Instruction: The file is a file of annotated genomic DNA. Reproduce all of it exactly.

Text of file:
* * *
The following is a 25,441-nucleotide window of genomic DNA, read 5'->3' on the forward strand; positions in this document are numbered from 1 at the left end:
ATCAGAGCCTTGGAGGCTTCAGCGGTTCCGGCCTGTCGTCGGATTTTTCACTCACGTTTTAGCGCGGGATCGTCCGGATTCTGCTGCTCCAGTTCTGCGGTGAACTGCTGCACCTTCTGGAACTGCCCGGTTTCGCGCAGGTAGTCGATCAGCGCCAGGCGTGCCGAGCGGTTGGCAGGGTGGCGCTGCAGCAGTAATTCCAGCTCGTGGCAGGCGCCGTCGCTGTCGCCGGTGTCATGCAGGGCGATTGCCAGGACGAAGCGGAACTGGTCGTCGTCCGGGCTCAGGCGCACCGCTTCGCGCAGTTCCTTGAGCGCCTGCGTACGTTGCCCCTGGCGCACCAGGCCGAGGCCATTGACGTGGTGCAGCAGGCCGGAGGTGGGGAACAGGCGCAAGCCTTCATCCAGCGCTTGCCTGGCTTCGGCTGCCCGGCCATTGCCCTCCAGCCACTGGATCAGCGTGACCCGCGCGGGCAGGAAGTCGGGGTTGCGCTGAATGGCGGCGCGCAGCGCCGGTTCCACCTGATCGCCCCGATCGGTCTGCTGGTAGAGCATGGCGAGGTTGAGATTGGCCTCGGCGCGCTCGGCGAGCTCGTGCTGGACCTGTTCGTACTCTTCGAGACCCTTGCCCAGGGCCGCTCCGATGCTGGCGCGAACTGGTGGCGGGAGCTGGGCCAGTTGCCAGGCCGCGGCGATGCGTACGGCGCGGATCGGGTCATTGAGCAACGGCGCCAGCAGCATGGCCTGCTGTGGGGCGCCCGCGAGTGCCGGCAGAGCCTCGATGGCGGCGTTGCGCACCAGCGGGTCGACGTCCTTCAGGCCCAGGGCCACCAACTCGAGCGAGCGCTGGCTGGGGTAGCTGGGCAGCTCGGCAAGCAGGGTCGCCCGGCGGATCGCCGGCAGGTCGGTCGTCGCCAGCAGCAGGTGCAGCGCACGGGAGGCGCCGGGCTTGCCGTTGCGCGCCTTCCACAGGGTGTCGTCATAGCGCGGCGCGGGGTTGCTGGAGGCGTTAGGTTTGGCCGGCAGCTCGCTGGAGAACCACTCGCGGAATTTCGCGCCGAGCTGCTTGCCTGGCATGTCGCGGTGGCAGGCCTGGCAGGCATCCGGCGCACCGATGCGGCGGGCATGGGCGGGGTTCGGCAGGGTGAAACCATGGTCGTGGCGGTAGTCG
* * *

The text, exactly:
The following is a 25,441-nucleotide window of genomic DNA, read 5'->3' on the forward strand; positions in this document are numbered from 1 at the left end:
ATCAGAGCCTTGGAGGCTTCAGCGGTTCCGGCCTGTCGTCGGATTTTTCACTCACGTTTTAGCGCGGGATCGTCCGGATTCTGCTGCTCCAGTTCTGCGGTGAACTGCTGCACCTTCTGGAACTGCCCGGTTTCGCGCAGGTAGTCGATCAGCGCCAGGCGTGCCGAGCGGTTGGCAGGGTGGCGCTGCAGCAGTAATTCCAGCTCGTGGCAGGCGCCGTCGCTGTCGCCGGTGTCATGCAGGGCGATTGCCAGGACGAAGCGGAACTGGTCGTCGTCCGGGCTCAGGCGCACCGCTTCGCGCAGTTCCTTGAGCGCCTGCGTACGTTGCCCCTGGCGCACCAGGCCGAGGCCATTGACGTGGTGCAGCAGGCCGGAGGTGGGGAACAGGCGCAAGCCTTCATCCAGCGCTTGCCTGGCTTCGGCTGCCCGGCCATTGCCCTCCAGCCACTGGATCAGCGTGACCCGCGCGGGCAGGAAGTCGGGGTTGCGCTGAATGGCGGCGCGCAGCGCCGGTTCCACCTGATCGCCCCGATCGGTCTGCTGGTAGAGCATGGCGAGGTTGAGATTGGCCTCGGCGCGCTCGGCGAGCTCGTGCTGGACCTGTTCGTACTCTTCGAGACCCTTGCCCAGGGCCGCTCCGATGCTGGCGCGAACTGGTGGCGGGAGCTGGGCCAGTTGCCAGGCCGCGGCGATGCGTACGGCGCGGATCGGGTCATTGAGCAACGGCGCCAGCAGCATGGCCTGCTGTGGGGCGCCCGCGAGTGCCGGCAGAGCCTCGATGGCGGCGTTGCGCACCAGCGGGTCGACGTCCTTCAGGCCCAGGGCCACCAACTCGAGCGAGCGCTGGCTGGGGTAGCTGGGCAGCTCGGCAAGCAGGGTCGCCCGGCGGATCGCCGGCAGGTCGGTCGTCGCCAGCAGCAGGTGCAGCGCACGGGAGGCGCCGGGCTTGCCGTTGCGCGCCTTCCACAGGGTGTCGTCATAGCGCGGCGCGGGGTTGCTGGAGGCGTTAGGTTTGGCCGGCAGCTCGCTGGAGAACCACTCGCGGAATTTCGCGCCGAGCTGCTTGCCTGGCATGTCGCGGTGGCAGGCCTGGCAGGCATCCGGCGCACCGATGCGGCGGGCATGGGCGGGGTTCGGCAGGGTGAAACCATGGTCGTGGCGGTAGTCG